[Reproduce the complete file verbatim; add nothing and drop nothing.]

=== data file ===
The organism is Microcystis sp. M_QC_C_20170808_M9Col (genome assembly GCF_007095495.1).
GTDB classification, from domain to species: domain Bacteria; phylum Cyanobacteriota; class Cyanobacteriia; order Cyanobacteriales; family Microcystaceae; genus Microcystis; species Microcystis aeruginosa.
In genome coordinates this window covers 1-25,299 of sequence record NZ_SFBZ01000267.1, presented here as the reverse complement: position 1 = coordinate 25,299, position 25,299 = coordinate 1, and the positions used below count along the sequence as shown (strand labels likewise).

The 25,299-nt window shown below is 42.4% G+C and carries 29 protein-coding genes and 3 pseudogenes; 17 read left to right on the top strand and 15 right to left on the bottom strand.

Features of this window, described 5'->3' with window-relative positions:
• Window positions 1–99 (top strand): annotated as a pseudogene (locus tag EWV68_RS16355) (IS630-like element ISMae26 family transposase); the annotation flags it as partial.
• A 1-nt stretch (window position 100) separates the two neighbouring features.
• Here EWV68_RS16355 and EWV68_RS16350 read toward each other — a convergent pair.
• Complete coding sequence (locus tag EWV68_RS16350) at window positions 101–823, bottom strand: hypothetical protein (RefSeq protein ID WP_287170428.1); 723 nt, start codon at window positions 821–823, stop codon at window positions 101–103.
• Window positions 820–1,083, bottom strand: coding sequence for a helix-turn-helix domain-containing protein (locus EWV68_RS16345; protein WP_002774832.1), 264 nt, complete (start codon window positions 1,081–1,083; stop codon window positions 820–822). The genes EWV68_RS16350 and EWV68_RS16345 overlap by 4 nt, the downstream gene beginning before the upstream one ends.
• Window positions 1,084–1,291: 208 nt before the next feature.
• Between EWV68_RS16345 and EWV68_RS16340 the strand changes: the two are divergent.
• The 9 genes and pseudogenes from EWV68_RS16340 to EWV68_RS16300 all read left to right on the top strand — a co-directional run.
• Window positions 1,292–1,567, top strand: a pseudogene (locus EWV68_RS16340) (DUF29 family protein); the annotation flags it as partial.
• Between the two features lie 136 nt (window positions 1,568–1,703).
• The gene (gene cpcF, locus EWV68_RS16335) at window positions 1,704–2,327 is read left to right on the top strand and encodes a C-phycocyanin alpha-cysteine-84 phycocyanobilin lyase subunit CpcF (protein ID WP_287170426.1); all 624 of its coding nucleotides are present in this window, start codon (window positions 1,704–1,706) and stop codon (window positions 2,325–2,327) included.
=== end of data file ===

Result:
The organism is Microcystis sp. M_QC_C_20170808_M9Col (genome assembly GCF_007095495.1).
GTDB classification, from domain to species: domain Bacteria; phylum Cyanobacteriota; class Cyanobacteriia; order Cyanobacteriales; family Microcystaceae; genus Microcystis; species Microcystis aeruginosa.
In genome coordinates this window covers 1-25,299 of sequence record NZ_SFBZ01000267.1, presented here as the reverse complement: position 1 = coordinate 25,299, position 25,299 = coordinate 1, and the positions used below count along the sequence as shown (strand labels likewise).

The 25,299-nt window shown below is 42.4% G+C and carries 29 protein-coding genes and 3 pseudogenes; 17 read left to right on the top strand and 15 right to left on the bottom strand.

Features of this window, described 5'->3' with window-relative positions:
• Window positions 1–99 (top strand): annotated as a pseudogene (locus tag EWV68_RS16355) (IS630-like element ISMae26 family transposase); the annotation flags it as partial.
• A 1-nt stretch (window position 100) separates the two neighbouring features.
• Here EWV68_RS16355 and EWV68_RS16350 read toward each other — a convergent pair.
• Complete coding sequence (locus tag EWV68_RS16350) at window positions 101–823, bottom strand: hypothetical protein (RefSeq protein ID WP_287170428.1); 723 nt, start codon at window positions 821–823, stop codon at window positions 101–103.
• Window positions 820–1,083, bottom strand: coding sequence for a helix-turn-helix domain-containing protein (locus EWV68_RS16345; protein WP_002774832.1), 264 nt, complete (start codon window positions 1,081–1,083; stop codon window positions 820–822). The genes EWV68_RS16350 and EWV68_RS16345 overlap by 4 nt, the downstream gene beginning before the upstream one ends.
• Window positions 1,084–1,291: 208 nt before the next feature.
• Between EWV68_RS16345 and EWV68_RS16340 the strand changes: the two are divergent.
• The 9 genes and pseudogenes from EWV68_RS16340 to EWV68_RS16300 all read left to right on the top strand — a co-directional run.
• Window positions 1,292–1,567, top strand: a pseudogene (locus EWV68_RS16340) (DUF29 family protein); the annotation flags it as partial.
• Between the two features lie 136 nt (window positions 1,568–1,703).
• The gene (gene cpcF, locus EWV68_RS16335) at window positions 1,704–2,327 is read left to right on the top strand and encodes a C-phycocyanin alpha-cysteine-84 phycocyanobilin lyase subunit CpcF (protein ID WP_287170426.1); all 624 of its coding nucleotides are present in this window, start codon (window positions 1,704–1,706) and stop codon (window positions 2,325–2,327) included.